“Being a philosopher has also made me able to read scientific papers with a more critical eye, and to raise questions in presentations of research that others may not have thought of, particularly about the scientists' own biases or assumptions that were made during the generation of the original hypothesis.
“All research scientists must also eventually become science writers in some capacity, and be able to articulate their ideas clearly and in logical sequence, to define their jargon, and to anticipate objections and next steps…Basically: a STEM major can teach you about a science, but a philosophy degree can teach you how to be a scientist.”
“[After graduation, I began] work with a research institute in my hometown, Penang (a state in Malaysia). It's a state think-tank. I [work] as a research analyst in the Political and Social Analysis department.
“Philosophy generally makes me a better and humbler person. [R]ecently I appeared on a local radio [station] to talk about Plato! [It f]eels good to introduce philosophy to the people here. It's a privilege to be able to read philosophy [as] Malaysian universities don't offer a degree in philosophy...I enjoy the opportunity to pass on what I have learned to my people.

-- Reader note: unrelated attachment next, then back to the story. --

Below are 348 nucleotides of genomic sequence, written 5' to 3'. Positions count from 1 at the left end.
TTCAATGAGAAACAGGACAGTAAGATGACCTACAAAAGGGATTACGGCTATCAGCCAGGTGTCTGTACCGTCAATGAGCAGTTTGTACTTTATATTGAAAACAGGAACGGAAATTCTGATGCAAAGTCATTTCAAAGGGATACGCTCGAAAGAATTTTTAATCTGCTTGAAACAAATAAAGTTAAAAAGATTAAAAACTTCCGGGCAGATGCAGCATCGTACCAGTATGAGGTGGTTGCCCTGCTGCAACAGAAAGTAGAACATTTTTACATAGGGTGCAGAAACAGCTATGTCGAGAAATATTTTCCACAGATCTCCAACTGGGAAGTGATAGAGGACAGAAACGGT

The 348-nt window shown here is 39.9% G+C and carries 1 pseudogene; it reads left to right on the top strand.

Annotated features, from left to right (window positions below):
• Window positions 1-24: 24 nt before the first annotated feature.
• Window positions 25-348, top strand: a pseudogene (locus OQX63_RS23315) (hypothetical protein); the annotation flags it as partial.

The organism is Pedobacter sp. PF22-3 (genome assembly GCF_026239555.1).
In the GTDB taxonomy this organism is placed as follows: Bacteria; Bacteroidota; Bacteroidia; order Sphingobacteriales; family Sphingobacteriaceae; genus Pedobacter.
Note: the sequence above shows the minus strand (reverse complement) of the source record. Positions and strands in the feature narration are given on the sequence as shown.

“All said and done, I thoroughly enjoyed my time at The Ohio State University studying Philosophy and Political Science. The professors who taught me, the courses I have taken, the people I met, directly and indirectly shaped who I am, and more importantly, gave me the tools to think for myself. I guess Philosophy is like a sort of knowledge best described as 'What is seen, cannot be unseen'. I can no longer pretend to live the unexamined life e.g. working mechanically 9-5, rushing to get a job just because everyone else has one. On top of that, Philosophy managed to instill a love of wisdom in me. I'm reading Marx and Adam Smith on my own out of pure interest and curiosity. Hopefully I will keep on learning, forever.”